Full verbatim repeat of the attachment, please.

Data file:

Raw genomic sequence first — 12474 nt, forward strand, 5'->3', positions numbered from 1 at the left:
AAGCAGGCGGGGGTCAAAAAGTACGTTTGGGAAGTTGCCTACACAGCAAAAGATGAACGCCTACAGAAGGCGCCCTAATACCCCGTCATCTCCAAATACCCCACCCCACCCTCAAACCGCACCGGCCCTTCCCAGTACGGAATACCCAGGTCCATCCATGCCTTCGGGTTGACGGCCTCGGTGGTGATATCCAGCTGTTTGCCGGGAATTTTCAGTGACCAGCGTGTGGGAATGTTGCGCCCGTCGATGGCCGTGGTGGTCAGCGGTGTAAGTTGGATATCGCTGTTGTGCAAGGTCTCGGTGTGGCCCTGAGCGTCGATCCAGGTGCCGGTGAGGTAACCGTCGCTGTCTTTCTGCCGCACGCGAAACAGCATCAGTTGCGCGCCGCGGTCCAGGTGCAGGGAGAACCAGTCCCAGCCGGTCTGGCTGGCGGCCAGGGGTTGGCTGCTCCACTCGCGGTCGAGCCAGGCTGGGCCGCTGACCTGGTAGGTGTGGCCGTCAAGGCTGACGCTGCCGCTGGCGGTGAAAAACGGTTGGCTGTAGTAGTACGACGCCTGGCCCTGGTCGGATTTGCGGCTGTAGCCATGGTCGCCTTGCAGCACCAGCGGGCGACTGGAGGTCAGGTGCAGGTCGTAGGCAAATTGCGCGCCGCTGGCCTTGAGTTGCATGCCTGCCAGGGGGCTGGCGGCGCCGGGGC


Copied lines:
Raw genomic sequence first — 12474 nt, forward strand, 5'->3', positions numbered from 1 at the left:
AAGCAGGCGGGGGTCAAAAAGTACGTTTGGGAAGTTGCCTACACAGCAAAAGATGAACGCCTACAGAAGGCGCCCTAATACCCCGTCATCTCCAAATACCCCACCCCACCCTCAAACCGCACCGGCCCTTCCCAGTACGGAATACCCAGGTCCATCCATGCCTTCGGGTTGACGGCCTCGGTGGTGATATCCAGCTGTTTGCCGGGAATTTTCAGTGACCAGCGTGTGGGAATGTTGCGCCCGTCGATGGCCGTGGTGGTCAGCGGTGTAAGTTGGATATCGCTGTTGTGCAAGGTCTCGGTGTGGCCCTGAGCGTCGATCCAGGTGCCGGTGAGGTAACCGTCGCTGTCTTTCTGCCGCACGCGAAACAGCATCAGTTGCGCGCCGCGGTCCAGGTGCAGGGAGAACCAGTCCCAGCCGGTCTGGCTGGCGGCCAGGGGTTGGCTGCTCCACTCGCGGTCGAGCCAGGCTGGGCCGCTGACCTGGTAGGTGTGGCCGTCAAGGCTGACGCTGCCGCTGGCGGTGAAAAACGGTTGGCTGTAGTAGTACGACGCCTGGCCCTGGTCGGATTTGCGGCTGTAGCCATGGTCGCCTTGCAGCACCAGCGGGCGACTGGAGGTCAGGTGCAGGTCGTAGGCAAATTGCGCGCCGCTGGCCTTGAGTTGCATGCCTGCCAGGGGGCTGGCGGCGCCGGGGC